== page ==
San Francisco residents unsatisfied with park restrooms 

San Francisco park patrons are perpetually concerned about inoperable or unsanitary restrooms. So it should surprise no one that a recent survey of 1,443 residents is recommending that city parks officials prioritize bathroom maintenance.

A summary of that Neighborhood Parks Council survey, which will be presented to the Recreation and Park Commission today, reveals that more than 40 percent of those people who answered questions about park bathrooms have, well, issues.

“Cleanliness and access to bathrooms is definitely one of the bigger ones,” Neighborhood Parks Council Executive Director Meredith Thomas said.

However, according to a 3-month-old report from the city controller, the Recreation and Park Department continues to make improvements with regard to restroom cleanliness.

The report rated restroom hygiene for the 2009-10 fiscal year at 92.6 percent, which represented a steady increase of 10.2 percent over the 2005-06 fiscal year.

The department is in the midst of spending $11.4 million in park bond money to address some of its ongoing potty issues.

“As a father of two young girls, I certainly understand the relief an open and clean park bathroom affords,” department General Manager Phil Ginsburg wrote in an e-mail. “Independent evaluations of our rest-rooms demonstrate the plunge we have taken to keep our facilities clean. Even though our budget is not exactly flush with cash, we are making loads of progress.”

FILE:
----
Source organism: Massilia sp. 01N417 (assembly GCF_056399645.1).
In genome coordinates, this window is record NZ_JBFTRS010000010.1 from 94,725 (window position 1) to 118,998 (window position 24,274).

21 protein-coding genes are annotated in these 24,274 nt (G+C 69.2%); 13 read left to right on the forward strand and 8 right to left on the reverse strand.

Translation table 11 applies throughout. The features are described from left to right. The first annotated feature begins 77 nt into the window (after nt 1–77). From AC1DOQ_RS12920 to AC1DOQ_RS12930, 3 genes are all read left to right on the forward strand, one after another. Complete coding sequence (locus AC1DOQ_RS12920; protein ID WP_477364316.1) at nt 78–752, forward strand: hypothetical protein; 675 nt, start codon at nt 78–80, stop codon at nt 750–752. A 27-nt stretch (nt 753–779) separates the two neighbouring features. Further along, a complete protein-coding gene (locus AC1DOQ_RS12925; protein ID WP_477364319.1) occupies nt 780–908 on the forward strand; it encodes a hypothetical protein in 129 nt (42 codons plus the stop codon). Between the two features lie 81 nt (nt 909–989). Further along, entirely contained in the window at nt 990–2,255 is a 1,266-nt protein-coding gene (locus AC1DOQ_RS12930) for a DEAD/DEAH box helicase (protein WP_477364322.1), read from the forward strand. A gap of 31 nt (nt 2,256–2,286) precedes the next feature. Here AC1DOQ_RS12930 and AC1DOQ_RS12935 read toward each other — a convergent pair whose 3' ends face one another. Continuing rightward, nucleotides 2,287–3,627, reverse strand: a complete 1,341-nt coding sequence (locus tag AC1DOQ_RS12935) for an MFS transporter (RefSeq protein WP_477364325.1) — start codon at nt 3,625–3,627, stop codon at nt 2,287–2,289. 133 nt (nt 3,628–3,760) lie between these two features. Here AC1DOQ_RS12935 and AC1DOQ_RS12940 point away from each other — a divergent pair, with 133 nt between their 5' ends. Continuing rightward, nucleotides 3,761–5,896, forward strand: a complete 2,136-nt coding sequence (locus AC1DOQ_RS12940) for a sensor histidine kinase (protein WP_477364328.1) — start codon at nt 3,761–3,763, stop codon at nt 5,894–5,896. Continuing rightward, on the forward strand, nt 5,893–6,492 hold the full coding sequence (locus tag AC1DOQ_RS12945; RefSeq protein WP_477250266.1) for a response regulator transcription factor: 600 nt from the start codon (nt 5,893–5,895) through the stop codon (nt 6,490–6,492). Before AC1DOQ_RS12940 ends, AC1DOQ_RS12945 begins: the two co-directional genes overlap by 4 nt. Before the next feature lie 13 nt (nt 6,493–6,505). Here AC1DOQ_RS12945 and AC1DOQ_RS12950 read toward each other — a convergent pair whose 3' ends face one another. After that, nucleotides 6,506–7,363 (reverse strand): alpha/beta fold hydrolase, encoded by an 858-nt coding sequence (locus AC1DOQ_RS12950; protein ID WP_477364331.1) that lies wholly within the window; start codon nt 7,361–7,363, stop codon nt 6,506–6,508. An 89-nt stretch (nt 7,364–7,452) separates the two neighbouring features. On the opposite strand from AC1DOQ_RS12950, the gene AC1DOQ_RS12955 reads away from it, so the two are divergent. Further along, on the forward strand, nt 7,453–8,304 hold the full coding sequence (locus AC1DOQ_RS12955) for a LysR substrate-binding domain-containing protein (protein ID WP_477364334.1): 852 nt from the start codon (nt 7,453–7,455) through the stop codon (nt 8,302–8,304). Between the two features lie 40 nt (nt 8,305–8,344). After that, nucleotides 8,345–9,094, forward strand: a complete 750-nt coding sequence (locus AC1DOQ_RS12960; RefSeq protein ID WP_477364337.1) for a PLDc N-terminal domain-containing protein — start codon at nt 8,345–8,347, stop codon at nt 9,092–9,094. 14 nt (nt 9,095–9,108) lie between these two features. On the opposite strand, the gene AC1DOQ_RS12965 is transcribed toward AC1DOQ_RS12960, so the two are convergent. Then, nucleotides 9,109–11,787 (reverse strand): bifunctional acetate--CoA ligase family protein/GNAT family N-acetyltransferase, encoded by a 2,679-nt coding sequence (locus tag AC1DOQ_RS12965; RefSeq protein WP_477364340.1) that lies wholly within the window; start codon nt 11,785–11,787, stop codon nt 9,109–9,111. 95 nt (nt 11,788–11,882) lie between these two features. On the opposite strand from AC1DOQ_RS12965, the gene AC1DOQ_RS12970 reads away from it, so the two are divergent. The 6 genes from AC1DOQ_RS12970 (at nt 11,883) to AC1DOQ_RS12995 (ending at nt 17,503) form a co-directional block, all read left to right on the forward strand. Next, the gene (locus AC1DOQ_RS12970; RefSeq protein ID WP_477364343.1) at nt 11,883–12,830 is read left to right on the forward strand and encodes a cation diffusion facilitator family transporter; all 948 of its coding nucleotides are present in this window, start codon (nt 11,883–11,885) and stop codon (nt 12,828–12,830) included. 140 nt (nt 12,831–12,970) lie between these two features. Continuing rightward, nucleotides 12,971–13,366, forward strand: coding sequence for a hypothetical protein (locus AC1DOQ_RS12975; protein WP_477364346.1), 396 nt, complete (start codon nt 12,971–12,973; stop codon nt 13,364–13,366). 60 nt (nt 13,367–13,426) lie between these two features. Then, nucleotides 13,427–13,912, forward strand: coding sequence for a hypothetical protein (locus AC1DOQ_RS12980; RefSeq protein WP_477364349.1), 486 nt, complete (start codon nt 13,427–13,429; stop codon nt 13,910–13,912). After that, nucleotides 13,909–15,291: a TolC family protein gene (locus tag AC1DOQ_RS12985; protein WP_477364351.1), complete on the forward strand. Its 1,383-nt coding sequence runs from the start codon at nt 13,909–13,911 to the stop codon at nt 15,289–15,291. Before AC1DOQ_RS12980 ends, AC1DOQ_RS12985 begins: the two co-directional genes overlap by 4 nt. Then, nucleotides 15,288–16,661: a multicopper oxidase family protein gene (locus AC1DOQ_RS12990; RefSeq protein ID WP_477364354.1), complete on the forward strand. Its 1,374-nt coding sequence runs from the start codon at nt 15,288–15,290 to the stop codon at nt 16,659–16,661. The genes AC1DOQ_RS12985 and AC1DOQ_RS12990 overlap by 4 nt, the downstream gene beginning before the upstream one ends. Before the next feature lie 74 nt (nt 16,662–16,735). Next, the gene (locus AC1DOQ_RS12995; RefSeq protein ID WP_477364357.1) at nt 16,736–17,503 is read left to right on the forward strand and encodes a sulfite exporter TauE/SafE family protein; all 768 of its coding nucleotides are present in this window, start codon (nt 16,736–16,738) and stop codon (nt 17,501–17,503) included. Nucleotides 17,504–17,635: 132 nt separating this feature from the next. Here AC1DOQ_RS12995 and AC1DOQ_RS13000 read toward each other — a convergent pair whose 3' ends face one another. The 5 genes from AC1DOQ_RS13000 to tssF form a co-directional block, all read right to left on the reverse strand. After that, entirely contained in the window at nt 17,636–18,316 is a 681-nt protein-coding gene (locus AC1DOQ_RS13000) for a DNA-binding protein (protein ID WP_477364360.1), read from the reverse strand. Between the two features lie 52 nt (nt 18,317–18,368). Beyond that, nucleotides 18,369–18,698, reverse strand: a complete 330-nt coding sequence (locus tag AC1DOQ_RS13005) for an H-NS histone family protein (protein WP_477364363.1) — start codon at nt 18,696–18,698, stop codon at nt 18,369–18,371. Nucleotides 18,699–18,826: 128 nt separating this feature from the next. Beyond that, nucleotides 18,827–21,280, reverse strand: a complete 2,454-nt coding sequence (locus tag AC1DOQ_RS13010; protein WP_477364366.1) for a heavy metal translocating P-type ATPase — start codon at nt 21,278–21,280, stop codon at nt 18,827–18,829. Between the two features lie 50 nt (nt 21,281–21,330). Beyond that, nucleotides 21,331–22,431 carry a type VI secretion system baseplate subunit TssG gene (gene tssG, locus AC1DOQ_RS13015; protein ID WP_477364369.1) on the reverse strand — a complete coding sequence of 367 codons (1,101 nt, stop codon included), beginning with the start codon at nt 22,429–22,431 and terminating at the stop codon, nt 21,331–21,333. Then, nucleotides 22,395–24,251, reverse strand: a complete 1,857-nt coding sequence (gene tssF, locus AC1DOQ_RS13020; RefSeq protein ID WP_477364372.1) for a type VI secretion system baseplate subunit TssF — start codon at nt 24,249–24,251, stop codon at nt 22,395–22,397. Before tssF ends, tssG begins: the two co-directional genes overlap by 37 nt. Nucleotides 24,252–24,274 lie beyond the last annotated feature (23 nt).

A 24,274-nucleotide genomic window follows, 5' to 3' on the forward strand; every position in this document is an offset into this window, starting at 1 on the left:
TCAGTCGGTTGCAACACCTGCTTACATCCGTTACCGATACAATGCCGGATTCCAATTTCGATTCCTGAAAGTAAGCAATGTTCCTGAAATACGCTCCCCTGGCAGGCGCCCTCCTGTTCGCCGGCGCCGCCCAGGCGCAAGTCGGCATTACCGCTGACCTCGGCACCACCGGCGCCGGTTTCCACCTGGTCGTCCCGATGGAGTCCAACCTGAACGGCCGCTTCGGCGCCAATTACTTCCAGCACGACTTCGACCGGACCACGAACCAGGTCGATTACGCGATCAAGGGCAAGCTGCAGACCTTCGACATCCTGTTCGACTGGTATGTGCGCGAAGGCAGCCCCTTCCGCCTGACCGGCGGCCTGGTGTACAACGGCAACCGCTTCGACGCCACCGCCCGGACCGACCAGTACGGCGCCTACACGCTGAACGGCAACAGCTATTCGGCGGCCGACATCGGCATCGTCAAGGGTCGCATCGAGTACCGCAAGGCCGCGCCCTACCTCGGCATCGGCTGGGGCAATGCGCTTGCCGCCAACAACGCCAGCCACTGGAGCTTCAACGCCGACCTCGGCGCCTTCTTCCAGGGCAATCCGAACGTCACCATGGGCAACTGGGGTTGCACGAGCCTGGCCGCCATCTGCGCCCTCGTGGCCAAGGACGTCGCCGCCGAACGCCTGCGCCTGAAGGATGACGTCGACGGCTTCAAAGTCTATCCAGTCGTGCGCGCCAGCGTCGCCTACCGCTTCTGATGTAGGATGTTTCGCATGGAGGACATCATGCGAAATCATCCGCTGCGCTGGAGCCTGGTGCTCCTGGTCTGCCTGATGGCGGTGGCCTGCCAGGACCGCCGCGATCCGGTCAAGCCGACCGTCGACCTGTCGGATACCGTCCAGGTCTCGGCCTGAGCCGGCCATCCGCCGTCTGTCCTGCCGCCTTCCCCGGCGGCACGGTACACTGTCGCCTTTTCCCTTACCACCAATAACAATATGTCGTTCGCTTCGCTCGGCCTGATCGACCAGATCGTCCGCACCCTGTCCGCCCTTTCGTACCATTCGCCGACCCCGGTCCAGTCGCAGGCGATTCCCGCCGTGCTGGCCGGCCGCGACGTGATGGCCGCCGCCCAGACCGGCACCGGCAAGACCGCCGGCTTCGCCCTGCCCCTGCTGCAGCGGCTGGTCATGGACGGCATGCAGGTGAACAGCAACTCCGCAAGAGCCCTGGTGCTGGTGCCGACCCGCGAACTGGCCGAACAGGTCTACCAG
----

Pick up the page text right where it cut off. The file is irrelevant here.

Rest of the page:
Meanwhile, the nonprofit parks report highlights several other agency successes. For instance, 80.1 percent of respondents said park officials respond to their concerns, and 63 percent said permit fees were fair.

However, Thomas said she plans to point out another issue today. Only 207 of the people surveyed said they have direct communication with the Rec and Park Commission, and many reported having a hard time knowing exactly what’s going on in their parks.

“We have to use the parks themselves as a communication tool,” she said. “We need to have a bulletin board in every park.”

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Kamala Kelkar

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